Pentagon to Revise Nuclear Guidance
Collina, Tom Z., Arms Control Today
Implementing a key recommendation from the April 2010 "Nuclear Posture Review [NPR] Report," the Obama administration announced in May that it has started the process of revising guidance issued by the Bush administration for nuclear weapons operations and deterrence policy.
In May 4 testimony before the Senate Armed Services Committee, Principal Deputy Undersecretary of Defense for Policy James Miller said that the review will assess "deterrence requirements, including analyzing potential changes in targeting requirements and force postures." Miller said the review would inform the administration's goals for future nuclear reductions below the levels of the New Strategic Arms Reduction Treaty (New START). According to senior administration officials, the Pentagon review will provide options to President Barack Obama by late summer or early fall, but final decisions may not be public until the United States reaches agreements with Russia for comparable policy changes.
The Obama administration has been operating under a 2008 guidance document. After Obama's inauguration, administration officials determined they did not need to revise the Bush guidance in advance of the negotiation of New START, as the treaty's modest reductions in weapons levels to 1,550 deployed strategicwarheads and 700 deployed delivery vehicles were consistent with existing plans. The 2010 NPR report, however, found that an "updated assessment of deterrent requirements" would be needed for reductions below New START levels.
The size of the U.S. nuclear arsenal is determined in large part by the missions assigned to U.S. nuclear forces and the number of targets against which they must be aimed. For example, since the 1960s, the primary mission for U.S. strategic weapons has been to attack "counterforce" targets, that is, an adversary's leadership and nuclear and other military targets, to be able to degrade their ability to inflict further damage through a second or third strike. The operational requirements for a counterforce mission are reflected in current U.S. nuclear policy, which calls for more than 1,000 deployed strategic warheads, with hundreds kept at high levels of alert, ready to launch upon warning of an enemy attack.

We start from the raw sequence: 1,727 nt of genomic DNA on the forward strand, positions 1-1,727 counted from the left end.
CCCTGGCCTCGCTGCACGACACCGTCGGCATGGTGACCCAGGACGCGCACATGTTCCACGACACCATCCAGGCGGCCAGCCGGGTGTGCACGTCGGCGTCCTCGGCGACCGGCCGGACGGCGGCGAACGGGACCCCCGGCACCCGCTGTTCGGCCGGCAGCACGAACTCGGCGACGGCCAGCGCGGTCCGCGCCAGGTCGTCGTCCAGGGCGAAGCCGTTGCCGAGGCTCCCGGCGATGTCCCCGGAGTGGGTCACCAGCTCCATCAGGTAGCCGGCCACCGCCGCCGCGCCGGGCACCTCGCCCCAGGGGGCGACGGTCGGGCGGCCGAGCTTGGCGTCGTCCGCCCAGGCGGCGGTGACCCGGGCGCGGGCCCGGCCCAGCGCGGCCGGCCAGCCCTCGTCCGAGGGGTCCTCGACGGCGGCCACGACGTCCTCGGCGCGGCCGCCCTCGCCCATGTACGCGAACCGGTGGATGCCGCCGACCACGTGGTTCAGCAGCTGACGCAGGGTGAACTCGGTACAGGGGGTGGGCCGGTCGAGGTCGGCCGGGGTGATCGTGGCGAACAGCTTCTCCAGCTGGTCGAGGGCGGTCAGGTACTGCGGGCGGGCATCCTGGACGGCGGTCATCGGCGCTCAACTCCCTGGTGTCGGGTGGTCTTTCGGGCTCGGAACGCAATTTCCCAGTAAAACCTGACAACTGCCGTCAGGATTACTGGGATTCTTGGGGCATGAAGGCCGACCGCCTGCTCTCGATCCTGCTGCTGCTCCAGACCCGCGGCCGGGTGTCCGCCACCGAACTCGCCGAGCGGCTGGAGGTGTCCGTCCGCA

In addition, a "hedging" policy quires the military to keep about 2,000 warheads in reserve, which could be "uploaded" onto deployed delivery systems, to guard against strategic surprises or unforeseeable technical failure. To reduce the U.S. arsenal below New START levels and to change the alert posture, officials say, the core missions assigned to the nuclear arsenal, such as counterforce, may need to change. "To develop these options for further reductions, we need to consider several factors, such as potential changes in targeting requirements and alert postures that are required for effective deterrence," national security adviser Tom Donilon told the Carnegie International Nuclear Policy Conference March 29.
This has already become a controversial issue on Capitol Hill, where House Republicans are seeking to limit the Obama administration's ability to change the current guidance. For example, the House version of the fiscal year 2012 National Defense Authorization Act would prohibit the president from reducing the hedge force until new weapons production facilities are completed. The bill also would prohibit any shift from counterforce targeting unless the president submits a report to Congress on the proposed changes.
Another reason for revising the nuclear guidance, according to the officials, is that the Obama administration's NPR set new nuclear policy that is not reflected in existing Pentagon plans. For example, the Bush administration policy was to "use" nuclear weapons to deter an adversary's use of weapons of mass destruction and conventional weapons, an approach that is presumably reflected in the targeting guidance, which is classified. Obama's NPR narrowed the nuclear mission somewhat to the "fundamental" role of deterring nuclear attack with a limited range of other contingencies, but the Bush-era guidance has not been changed to reflect this new policy. …